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How to Descend on a Road Bike

Road Bikes provide some incredibly exciting riding - and it’s important to remember that what goes up, must come down. So if you enjoy the ups and downs (literally) of riding around the UK, it’s important to think about how you can safely and quickly ride down long descents - which is by far, one of the most exciting and thrilling ways you can ride your road bike, gaining maximum speed whilst also giving your legs a well earned rest. The good news is, learning to ride downhill in the proper way, is not too difficult - but there are certainly things to look out for and bear in mind.

At Westbrook Cycles, we have plenty of road cyclists within our ranks - and we have used their opinions and experience to bring together hints and tips about riding a road bike downhill, safely and effectively.

Body Position

Much in the same way that you ride a mountain bike, your body position needs to be relaxed and neutral. Keep looking ahead at all times, with your hands on the bikes grips and at least a couple of fingers on the brakes. 

Keep the Grip Light

Don’t hold onto the bikes grips for dear life - no matter what your speed. Gripping the bars too tightly can leave your hands fatigued and tired, leaving you out of control. Ensure there’s some flex in your arms, with a slight bend in your elbow - allowing your arms to soak up any bumps and uneven surfaces on your descent. 

Keep Pedals Horizontal

The correct body position will see your pedals and cranks parallel to the road in both the three and nine o'clock positions. Again, looking forward ahead at the road and potential hazards is important. 

Use Brakes only when Needed

Although it can be very tempting to stay ‘riding’ the brakes on the way down a descent, keep off them. Although using disc brakes negates some of this risk, brakes can fade with overuse, and can run out of braking power when required on an descent.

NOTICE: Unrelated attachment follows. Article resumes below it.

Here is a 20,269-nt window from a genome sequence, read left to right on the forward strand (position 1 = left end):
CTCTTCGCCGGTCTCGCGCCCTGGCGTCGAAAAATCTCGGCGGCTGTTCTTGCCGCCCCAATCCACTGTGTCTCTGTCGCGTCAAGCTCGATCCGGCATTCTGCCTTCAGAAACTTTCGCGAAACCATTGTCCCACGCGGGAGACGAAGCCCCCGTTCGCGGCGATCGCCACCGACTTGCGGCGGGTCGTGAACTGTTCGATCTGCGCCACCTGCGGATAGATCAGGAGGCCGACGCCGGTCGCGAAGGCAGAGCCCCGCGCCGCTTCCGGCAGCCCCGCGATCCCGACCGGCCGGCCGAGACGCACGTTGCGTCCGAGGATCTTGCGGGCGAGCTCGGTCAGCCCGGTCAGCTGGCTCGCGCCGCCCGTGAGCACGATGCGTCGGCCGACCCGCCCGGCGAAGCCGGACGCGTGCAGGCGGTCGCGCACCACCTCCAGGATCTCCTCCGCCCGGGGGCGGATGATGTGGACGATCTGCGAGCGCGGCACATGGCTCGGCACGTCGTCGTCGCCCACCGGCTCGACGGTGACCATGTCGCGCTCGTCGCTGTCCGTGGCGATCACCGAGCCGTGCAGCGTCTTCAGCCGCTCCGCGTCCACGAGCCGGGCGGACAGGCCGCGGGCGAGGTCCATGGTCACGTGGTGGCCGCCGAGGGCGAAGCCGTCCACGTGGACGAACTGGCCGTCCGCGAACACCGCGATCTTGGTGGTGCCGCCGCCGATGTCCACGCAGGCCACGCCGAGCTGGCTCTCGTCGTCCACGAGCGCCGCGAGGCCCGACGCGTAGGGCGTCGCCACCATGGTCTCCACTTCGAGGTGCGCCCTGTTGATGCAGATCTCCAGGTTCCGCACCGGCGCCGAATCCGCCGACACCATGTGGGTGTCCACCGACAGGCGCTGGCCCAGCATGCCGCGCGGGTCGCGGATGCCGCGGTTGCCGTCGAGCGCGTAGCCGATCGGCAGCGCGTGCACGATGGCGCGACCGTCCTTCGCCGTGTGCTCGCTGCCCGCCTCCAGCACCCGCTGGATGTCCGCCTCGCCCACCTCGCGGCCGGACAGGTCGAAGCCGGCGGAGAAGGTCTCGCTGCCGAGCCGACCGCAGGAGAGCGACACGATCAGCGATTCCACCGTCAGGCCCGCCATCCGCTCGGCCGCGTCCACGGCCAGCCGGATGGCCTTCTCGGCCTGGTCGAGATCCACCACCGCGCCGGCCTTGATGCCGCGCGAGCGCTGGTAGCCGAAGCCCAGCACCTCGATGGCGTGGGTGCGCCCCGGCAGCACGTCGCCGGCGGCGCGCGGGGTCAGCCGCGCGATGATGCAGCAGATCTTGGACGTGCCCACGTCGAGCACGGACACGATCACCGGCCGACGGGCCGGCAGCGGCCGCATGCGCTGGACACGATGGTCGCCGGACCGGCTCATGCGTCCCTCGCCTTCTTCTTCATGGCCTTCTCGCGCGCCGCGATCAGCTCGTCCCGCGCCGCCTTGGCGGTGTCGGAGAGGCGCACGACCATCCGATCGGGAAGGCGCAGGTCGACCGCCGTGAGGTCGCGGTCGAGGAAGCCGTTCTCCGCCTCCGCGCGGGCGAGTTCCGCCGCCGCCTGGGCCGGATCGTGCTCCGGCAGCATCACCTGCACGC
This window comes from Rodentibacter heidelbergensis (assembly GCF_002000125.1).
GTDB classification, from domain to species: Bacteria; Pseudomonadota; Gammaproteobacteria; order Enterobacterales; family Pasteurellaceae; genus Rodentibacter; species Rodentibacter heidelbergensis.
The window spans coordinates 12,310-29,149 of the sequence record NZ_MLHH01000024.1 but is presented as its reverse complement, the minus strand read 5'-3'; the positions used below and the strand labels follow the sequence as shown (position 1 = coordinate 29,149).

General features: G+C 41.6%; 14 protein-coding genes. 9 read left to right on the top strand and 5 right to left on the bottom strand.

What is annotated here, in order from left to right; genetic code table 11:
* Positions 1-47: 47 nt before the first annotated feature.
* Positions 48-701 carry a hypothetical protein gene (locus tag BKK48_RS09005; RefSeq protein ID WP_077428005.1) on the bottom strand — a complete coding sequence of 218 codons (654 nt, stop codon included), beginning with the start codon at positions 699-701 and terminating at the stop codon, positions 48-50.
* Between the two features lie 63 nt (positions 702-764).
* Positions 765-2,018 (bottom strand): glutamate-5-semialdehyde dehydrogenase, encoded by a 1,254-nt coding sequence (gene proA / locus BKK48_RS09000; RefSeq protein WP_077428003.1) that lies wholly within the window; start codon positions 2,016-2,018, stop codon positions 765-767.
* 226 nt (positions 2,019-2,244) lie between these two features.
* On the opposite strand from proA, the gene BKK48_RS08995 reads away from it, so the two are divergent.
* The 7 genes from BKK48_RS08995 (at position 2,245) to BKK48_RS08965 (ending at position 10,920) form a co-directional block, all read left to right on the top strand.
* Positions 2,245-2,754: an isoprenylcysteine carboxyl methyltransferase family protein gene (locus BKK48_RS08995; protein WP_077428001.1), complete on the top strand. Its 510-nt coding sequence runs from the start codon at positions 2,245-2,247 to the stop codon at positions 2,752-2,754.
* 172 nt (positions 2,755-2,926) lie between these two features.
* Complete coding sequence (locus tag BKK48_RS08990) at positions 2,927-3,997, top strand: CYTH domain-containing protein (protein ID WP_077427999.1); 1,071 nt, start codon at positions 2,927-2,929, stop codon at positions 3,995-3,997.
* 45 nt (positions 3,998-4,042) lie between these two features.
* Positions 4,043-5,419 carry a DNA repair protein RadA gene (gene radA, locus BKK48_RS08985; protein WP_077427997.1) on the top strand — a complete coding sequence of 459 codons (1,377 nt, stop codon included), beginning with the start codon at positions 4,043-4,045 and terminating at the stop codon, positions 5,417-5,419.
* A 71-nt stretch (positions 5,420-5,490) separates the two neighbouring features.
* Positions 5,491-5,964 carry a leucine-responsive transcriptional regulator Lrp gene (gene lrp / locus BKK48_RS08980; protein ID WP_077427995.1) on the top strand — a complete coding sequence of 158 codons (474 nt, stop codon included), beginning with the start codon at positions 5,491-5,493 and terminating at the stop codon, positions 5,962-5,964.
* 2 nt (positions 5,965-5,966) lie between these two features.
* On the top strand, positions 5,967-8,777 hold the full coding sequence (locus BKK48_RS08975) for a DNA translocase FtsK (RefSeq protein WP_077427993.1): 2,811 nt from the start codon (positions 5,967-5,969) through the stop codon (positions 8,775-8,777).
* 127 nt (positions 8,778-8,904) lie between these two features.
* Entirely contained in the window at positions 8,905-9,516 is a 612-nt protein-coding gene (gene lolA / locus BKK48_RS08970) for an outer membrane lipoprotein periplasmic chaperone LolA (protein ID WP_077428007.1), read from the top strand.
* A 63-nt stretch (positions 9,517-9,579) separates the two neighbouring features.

Use your Body as an Air Brake

Just as making an aerodynamic shape can increase speed on a descent, you can effectively use your body as an air brake, lowering your speed as you descend without riding the brakes. 

Road Bike High Speed Dangers

Descending at higher speeds, can throw up new and existing dangers which can be worsened because of the high speeds of a descent. Knowing what to look for, and spotting any potential dangers early, can help you both avoid and deal with any situations that arise. 

As well as looking ahead for oncoming traffic and obstacles, also look out for white lines on the road, which can become slippery in wet weather - alongside wet drain covers, speed bumps and traffic control measures, as well as rough road surfaces including gravel and fallen leaves. 

When riding with other riders, also keep plenty of room between yourselves - ensuring that if the rider in front was to take evasive action, you have time to react and avoid a pile up. 

 
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